Hockey players are regarded as being tough.
Take a puck in the face and lose a tooth — just spit it out and keep playing. Take a stick to the face and gush out blood — get eight stitches and return to the game the next period.
Lori Jo Geshel exemplifies a hockey player. However, it’s her off-ice determination that is extremely admirable and courageous.
Six and a half months after sustaining a lift-threatening boating accident, Geshel was miraculously back on the ice in February for the Labatt Blue/USA Hockey Pond Hockey National Championships in Eagle River, Wisconsin.
“It’s for the love of the game,” said Cheryl Ruohonen, Geshel’s longtime friend and pond hockey teammate. “She loves to play.”
Geshel, who lives in Painesdale, in Michigan’s Upper Peninsula, joined her husband and some friends for a casual boat ride on July 19, 2015, on the Porch Channel between Houghton and Hancock. The group decided to stop and say hi to some friends. When they approached the dock, the wake forced the 16-foot, open-bow boat to get submerged under the dock, which then crashed down on top of Geshel. Her husband and friend jumped into the water to try and save her.
“I could tell I was being crushed and it wasn’t stopping,” Geshel said. “I just continued to feel bones cracking and hear bones cracking, and I was in a lot of pain. I lost consciousness then. Right before I lost consciousness I thought, ‘Oh, this is it. I’m a goner.’ I was happy to regain consciousness after getting out from underneath the dock.”
After about five minutes in the water, Geshel was pulled to safety and transported via ambulance to the hospital. She had broken all her ribs, shattered a collarbone, had a broken scapula and punctured one lung and badly bruised the other. Geshel spent the next week in the intensive care unit at the UP Health System – Marquette, and was in the hospital for a total of three weeks.
After it was touch and go for the first few days, doctors told Geshel she would have a good shot for a full recovery. She was given a timetable of one year to get back to 100 percent. Geshel wanted to be completely healed in six months. The Pond Hockey Championships were approaching quickly in February.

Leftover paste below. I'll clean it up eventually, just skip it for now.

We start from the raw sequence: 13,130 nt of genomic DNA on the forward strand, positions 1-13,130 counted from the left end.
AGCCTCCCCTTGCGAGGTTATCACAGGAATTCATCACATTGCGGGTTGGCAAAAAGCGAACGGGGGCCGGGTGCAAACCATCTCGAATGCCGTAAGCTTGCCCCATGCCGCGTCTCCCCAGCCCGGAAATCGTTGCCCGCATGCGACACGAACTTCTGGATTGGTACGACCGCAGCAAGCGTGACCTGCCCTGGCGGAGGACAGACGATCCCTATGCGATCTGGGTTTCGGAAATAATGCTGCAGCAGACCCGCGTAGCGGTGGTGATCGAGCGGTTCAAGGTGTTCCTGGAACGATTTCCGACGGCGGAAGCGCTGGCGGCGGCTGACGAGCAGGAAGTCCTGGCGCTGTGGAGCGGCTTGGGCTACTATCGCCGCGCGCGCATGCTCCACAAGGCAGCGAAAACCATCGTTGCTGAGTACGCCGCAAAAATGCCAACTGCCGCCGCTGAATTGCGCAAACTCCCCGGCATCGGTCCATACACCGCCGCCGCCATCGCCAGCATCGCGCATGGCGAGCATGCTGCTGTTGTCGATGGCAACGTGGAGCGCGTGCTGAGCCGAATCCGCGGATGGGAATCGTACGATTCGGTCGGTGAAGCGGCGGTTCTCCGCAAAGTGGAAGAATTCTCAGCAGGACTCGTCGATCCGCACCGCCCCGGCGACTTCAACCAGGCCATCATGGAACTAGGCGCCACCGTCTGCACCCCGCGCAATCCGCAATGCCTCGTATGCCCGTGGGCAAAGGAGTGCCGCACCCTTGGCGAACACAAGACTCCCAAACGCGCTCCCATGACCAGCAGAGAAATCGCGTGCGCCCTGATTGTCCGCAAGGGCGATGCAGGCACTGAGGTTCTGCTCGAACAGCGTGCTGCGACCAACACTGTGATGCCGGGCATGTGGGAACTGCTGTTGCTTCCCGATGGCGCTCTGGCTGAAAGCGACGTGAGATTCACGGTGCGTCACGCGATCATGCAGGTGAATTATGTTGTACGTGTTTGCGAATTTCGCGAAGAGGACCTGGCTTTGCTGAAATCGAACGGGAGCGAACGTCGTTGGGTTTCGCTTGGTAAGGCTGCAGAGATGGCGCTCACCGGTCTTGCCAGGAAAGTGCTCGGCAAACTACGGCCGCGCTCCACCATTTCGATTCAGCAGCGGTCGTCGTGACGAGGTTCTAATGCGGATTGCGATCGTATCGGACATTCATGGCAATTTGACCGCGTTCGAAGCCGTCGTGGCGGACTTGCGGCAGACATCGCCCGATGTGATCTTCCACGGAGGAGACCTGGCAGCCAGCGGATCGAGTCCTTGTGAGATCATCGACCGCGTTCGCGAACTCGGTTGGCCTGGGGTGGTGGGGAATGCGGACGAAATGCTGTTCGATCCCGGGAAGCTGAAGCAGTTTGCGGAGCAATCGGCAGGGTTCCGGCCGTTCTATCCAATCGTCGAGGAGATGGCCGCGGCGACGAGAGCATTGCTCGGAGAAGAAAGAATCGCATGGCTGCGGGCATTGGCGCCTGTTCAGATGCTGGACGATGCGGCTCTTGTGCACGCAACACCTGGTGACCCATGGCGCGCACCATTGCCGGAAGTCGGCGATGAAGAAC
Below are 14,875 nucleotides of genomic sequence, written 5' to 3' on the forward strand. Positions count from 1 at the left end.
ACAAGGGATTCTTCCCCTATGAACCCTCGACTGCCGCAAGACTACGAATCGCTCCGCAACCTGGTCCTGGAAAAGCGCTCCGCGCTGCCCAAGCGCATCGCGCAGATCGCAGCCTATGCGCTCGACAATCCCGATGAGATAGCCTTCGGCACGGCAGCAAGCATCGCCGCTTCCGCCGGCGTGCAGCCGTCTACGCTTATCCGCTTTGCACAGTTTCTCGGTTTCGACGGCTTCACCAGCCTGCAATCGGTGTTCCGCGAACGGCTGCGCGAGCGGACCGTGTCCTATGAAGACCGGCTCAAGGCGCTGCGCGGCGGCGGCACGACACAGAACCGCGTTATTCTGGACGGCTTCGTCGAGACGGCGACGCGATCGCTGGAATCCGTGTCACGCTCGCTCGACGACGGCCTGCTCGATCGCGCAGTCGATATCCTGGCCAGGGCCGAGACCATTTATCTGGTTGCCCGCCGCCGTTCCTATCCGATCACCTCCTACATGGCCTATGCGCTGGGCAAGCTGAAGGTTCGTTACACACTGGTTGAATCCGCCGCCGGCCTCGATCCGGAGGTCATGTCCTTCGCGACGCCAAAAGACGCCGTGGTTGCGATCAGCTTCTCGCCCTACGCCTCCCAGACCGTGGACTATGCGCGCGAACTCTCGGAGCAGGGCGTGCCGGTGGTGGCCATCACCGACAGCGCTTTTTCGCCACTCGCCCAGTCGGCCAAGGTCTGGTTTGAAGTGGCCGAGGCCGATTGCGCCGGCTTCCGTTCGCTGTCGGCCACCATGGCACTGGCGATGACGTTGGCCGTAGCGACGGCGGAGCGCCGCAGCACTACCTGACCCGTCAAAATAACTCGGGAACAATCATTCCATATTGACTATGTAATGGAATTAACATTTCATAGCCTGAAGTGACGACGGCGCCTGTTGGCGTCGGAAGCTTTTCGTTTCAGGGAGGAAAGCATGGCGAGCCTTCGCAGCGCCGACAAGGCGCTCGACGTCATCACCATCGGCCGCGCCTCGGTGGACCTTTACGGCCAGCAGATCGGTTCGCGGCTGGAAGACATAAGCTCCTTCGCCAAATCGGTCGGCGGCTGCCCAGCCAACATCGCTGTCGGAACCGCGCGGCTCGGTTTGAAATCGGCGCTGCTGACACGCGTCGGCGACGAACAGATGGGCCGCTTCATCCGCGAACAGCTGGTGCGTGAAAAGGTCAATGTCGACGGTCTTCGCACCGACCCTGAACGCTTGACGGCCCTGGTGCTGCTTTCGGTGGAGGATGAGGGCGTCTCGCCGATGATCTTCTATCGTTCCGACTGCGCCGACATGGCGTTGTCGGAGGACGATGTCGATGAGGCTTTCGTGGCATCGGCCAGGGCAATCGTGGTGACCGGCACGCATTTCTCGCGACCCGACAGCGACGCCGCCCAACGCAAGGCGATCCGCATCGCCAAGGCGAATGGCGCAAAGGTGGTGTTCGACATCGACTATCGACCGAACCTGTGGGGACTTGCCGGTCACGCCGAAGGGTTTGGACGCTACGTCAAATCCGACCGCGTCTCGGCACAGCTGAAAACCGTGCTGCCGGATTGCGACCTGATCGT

“When she got hurt, it was like, oh my gosh,” Ruohonen said. “First of all, when we found out she was going to live, when she told us her goal was to play pond again, that was going to be her motivation. The girl was homebound for months — every broken rib and just the pain she was in, just amazing.”
Geshel, 53, didn’t know if it was an attainable goal to be able to lace up her skates and get on the ice so quickly. But she wasn’t going to let anything hold her back.
“Having a goal motivated me,” said Geshel, who is a kindergarten teacher at South Range Elementary School in Adams Township. “I just didn’t want to sit back and stay in bed even though I was sore and tired and was hurting. I thought, ‘I can probably do this.’”
Since the accident, Geshel has dedicated herself to attending physical therapy two times per week for three hours. She had to get her upper body back to normal.
“After every doctor appoint I would say to Cheryl, ‘You better find a replacement,’” Geshel said. “She would say, ‘Nope, the spot’s yours until the day before. If you can’t play, you can’t play.’”
Less than one month out from Pond Hockey Championships, Geshel decided put on her skates and helmet and get out on the ice. Things went smoothly despite a little muscle soreness.
“She didn’t look like she missed a beat at all,” Ruohonen said.
The Sunday prior to the beginning of the tournament, Geshel put on all her hockey equipment. She was ready to play.
There was just one problem: Her doctor hadn’t yet cleared her to play hockey. She didn’t end up asking until three and a half weeks after the pond hockey tournament.
Geshel competed for the team UP Yours in the Women’s Bronze 35+ Division. The first two years, the team didn’t win a game in the tournament, but in 2015 it advanced to the semifinals. Coming into this year’s event, UP Yours was confident the fourth year was its time to win the championship. Geshel wanted to help win the title for her teammates.
“They supported me all along with emails and visits,” Geshel said. “I give them credit for motivating me and keeping me part of the team.”
Geshel, who figures she was about 90 percent healthy, played in all four of her team’s games as UP Yours outscored its opponents 77-9. Geshel put quite the scare into her teammates early in the tournament when she fell on the ice.
“Right away we’re like, ‘Are you hurt?’ She goes, ‘No,’” Ruohonen said. “She just starts crawling to the bench and says, ‘Somebody go. Somebody go.’”
Geshel’s muscles were still weak, so when she fell it was easier for her to just crawl to the bench. The rest of the weekend, when Geshel fell her teammates didn’t worry and just sent in a sub.
UP Yours played phenomenally in the tournament and beat Divas 5-2 in the championship game.
“It was icing on the cake,” Geshel said.
Geshel was emotional after her long journey back to the pond.
“When we won, she was just crying,” Ruohonen said. “She was just like, ‘I think I finally realized what I really did accomplish to get here.’ I think it really hit her that she worked her butt off. She probably still has some cracked ribs, but the girl’s just tough.”
Story from Red Line Editorial, Inc.